Beethoven met Joseph Haydn in Bonn in 1790, two years before he left for Vienna. However, Haydn taught him only after he went to Vienna.
In Vienna, Beethoven tried to learn newer things in music and studied composition and counterpoint from well-known musicians such as Joseph Haydn, Ignaz Schuppanzigh,Johann Georg Albrechtsberger and Antonio Salieri. He even published some of his compositions at this time.
Beethoven was a wise man and had a good foresight; he had understood that in his run to achieve a good position and become a successful musician, he needed to have extremely good relations with powerful people.
These relations helped him on such a level that most high-profile people of Vienna including the Viennese Prince Karl Lichnowsky, assured him a yearly income provided he agreed to stay in Vienna for the rest of his life.
His first musical concert in Vienna was held in 1795 where he played for the first time before a large audience, one of his own piano concertos. Shortly after this, his works were published, and were a great financial success. Ludwig van Beethoven was suddenly a big name in the world of music and he was now a name on the list of 'the rich and the famous'.
On the Peak of his Career
The composition of the six string quartets was commissioned by the Bohemian Prince Joseph Franz Maximilian Lobkowicz.
The influences of Mozart and Haydn on the works of Beethoven were obvious. Between 1798 and 1800, he composed his first six string quartets - musical ensembles, which are performed by four string instrumentalists including two violins, one viola and one cello, which were published later on in 1801.
With the public performances of his First and Second Symphonies (which seemed to draw undeniable inspiration from Haydn and Mozart) in 1800 and 1803, he became an important milestone in the world of western classical music. He, then, came to be regarded as a 'true' successor of Haydn and Mozart.
Further, he also went on to compose piano sonatas, which were very popular during that time. One of the best works of Beethoven that holds ground even today, the Septet, was also composed during this period. He gave a number of musical performances at this time, and was in very high demand from publishers and patrons alike.
Post the compositions and successful performances of some more of his piano sonatas (such as the 'Moonlight Sonata') and his much acclaimed ballet called 'The Creatures of Prometheus', his younger brother Carl played an important role in managing his financial affairs.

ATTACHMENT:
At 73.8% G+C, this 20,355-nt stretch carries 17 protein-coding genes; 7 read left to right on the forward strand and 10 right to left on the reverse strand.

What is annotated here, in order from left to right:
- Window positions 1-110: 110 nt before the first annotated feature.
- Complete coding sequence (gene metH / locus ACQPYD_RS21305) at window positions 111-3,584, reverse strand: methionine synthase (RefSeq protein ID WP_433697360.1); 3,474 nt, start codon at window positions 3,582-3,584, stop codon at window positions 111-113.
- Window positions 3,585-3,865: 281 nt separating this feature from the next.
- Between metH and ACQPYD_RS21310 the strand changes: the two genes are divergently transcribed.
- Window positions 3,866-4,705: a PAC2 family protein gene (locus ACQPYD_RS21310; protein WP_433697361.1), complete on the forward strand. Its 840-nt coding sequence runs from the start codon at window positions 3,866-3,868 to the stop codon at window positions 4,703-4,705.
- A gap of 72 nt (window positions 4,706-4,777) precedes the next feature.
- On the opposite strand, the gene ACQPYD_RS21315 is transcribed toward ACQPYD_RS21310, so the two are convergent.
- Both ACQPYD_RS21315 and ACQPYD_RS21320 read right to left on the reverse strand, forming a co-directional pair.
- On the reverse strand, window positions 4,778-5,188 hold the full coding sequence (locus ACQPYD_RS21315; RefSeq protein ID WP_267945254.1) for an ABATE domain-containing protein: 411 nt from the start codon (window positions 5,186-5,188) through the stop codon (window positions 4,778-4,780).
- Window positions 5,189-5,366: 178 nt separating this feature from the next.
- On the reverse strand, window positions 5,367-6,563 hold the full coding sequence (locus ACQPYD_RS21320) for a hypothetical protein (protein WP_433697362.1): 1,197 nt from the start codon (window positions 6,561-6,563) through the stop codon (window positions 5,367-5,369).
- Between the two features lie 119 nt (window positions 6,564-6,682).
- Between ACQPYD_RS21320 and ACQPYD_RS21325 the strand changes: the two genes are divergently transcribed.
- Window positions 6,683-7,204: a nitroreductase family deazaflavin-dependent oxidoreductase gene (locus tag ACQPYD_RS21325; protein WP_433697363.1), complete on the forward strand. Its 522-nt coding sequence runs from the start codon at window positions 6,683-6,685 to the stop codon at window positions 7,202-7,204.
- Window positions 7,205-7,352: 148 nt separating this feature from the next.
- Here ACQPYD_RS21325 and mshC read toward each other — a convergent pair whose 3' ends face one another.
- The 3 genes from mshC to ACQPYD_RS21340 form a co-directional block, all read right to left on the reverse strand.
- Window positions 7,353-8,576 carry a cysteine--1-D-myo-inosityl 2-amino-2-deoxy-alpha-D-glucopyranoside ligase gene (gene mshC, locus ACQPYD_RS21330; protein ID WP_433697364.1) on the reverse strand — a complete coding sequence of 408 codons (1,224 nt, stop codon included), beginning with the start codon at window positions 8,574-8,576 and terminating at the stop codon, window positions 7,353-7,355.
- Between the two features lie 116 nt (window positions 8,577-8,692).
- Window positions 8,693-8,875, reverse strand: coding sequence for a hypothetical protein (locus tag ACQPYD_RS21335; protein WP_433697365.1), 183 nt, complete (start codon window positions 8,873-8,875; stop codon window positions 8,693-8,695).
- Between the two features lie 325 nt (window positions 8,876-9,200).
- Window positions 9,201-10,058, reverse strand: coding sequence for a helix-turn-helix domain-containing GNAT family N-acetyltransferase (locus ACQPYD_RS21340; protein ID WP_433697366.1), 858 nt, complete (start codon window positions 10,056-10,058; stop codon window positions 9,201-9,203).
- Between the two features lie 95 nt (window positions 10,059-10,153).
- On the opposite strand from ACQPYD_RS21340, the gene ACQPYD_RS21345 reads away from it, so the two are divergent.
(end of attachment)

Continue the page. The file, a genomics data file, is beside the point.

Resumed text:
All his important business dealings with publishers, organizers and the patrons were looked upon by Carl, whose skills made Beethoven's bank accounts even bigger. However, sometimes, Beethoven had to give in to some of Carl's requests against his own accord.
Beethoven wrote a letter to his "Immortal Beloved" in 1812. It may have been possibly addressed to Josephine.
Amidst of all these developments, Beethoven also gave music lessons to a number of people. He taught music to Ferdinand Ries between the years 1801 and 1805. Ries, later became a renowned music composer composing a lot of sonatas, concertos and symphonies.
He also wrote a book on the relationship between Beethoven and himself, which he named asBeethoven Remembered. Carl Czerny was another remarkable student of Beethoven, who later went on to become a composer, pianist and a renowned music teacher. Czerny's most celebrated works are his books for études for the piano.
In 1799, Anna Brunsvik, a Hungarian countess, appointed Beethoven to teach piano to her daughters. He did his job well but fell in love with the youngest daughter Josephine. But she soon got married to Joseph Count Deym. Beethoven continued to train her in piano even after her marriage, but their relationship accentuated more after the death of her husband.
Beethoven was only 26 years old when he started suffering from hearing disorder. It has been stated that he suffered from a medical condition called 'Tinnitus' in which one can hear 'ringing' sounds, even if there are none around him/her.